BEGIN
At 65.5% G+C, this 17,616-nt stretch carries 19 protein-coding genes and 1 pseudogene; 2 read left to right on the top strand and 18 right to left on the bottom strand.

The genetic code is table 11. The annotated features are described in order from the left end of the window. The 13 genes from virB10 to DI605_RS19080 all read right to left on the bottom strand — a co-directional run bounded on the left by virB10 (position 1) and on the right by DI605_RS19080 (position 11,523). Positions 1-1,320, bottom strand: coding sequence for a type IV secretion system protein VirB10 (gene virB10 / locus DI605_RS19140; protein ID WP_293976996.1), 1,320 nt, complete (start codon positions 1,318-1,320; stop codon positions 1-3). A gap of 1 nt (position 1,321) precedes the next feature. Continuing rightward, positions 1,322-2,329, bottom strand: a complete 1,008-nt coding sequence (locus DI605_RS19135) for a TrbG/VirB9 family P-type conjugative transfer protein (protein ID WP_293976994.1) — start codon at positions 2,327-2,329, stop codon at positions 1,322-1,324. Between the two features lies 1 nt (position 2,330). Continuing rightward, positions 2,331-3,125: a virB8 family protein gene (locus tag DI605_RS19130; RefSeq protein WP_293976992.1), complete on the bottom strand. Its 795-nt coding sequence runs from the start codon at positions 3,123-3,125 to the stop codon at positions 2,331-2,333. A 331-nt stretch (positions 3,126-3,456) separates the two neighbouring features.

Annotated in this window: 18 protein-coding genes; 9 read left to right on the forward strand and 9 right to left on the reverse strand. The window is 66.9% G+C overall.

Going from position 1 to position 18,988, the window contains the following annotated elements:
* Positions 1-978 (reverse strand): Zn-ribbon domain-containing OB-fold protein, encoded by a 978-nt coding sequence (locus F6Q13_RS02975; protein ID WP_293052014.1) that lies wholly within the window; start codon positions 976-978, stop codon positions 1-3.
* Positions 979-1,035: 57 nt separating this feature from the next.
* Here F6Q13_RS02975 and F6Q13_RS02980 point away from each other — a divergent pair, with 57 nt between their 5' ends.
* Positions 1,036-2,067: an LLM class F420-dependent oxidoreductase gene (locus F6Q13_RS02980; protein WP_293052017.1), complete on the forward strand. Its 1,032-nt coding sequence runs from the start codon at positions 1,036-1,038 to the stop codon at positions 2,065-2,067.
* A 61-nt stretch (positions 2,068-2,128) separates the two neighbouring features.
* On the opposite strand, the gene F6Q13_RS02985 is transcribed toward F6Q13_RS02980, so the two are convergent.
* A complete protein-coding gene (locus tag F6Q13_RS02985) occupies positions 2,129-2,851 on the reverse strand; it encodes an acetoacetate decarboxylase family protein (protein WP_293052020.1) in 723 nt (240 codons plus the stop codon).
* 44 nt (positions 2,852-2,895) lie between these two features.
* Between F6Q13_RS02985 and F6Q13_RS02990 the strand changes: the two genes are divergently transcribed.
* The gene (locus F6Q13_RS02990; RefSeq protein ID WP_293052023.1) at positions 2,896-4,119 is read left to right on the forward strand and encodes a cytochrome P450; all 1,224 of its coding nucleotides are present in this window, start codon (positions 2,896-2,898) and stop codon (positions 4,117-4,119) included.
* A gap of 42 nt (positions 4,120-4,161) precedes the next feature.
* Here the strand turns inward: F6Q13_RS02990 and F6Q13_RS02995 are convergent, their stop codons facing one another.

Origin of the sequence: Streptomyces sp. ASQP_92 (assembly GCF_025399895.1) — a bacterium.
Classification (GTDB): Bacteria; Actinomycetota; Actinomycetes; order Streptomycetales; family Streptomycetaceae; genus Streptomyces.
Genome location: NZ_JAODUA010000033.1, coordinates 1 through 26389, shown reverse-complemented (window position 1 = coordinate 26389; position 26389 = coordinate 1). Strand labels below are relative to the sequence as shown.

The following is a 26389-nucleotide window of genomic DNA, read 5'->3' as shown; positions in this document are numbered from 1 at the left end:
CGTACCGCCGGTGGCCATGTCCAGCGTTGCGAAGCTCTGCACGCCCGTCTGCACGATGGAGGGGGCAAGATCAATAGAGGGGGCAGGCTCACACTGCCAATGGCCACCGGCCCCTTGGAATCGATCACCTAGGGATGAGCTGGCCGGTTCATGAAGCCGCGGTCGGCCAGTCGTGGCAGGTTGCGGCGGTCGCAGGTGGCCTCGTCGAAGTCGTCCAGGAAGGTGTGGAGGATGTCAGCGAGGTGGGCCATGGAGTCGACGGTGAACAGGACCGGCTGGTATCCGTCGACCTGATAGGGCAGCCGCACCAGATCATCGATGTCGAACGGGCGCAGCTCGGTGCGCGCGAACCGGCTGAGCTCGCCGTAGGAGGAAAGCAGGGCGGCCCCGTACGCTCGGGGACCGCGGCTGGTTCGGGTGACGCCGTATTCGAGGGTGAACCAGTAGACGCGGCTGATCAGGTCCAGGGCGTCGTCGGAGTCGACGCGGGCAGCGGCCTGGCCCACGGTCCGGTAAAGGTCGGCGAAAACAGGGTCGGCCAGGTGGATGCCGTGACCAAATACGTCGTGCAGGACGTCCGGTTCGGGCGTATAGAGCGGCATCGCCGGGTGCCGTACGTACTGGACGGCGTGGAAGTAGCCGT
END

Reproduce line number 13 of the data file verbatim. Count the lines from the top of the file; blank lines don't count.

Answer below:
* Between F6Q13_RS02985 and F6Q13_RS02990 the strand changes: the two genes are divergently transcribed.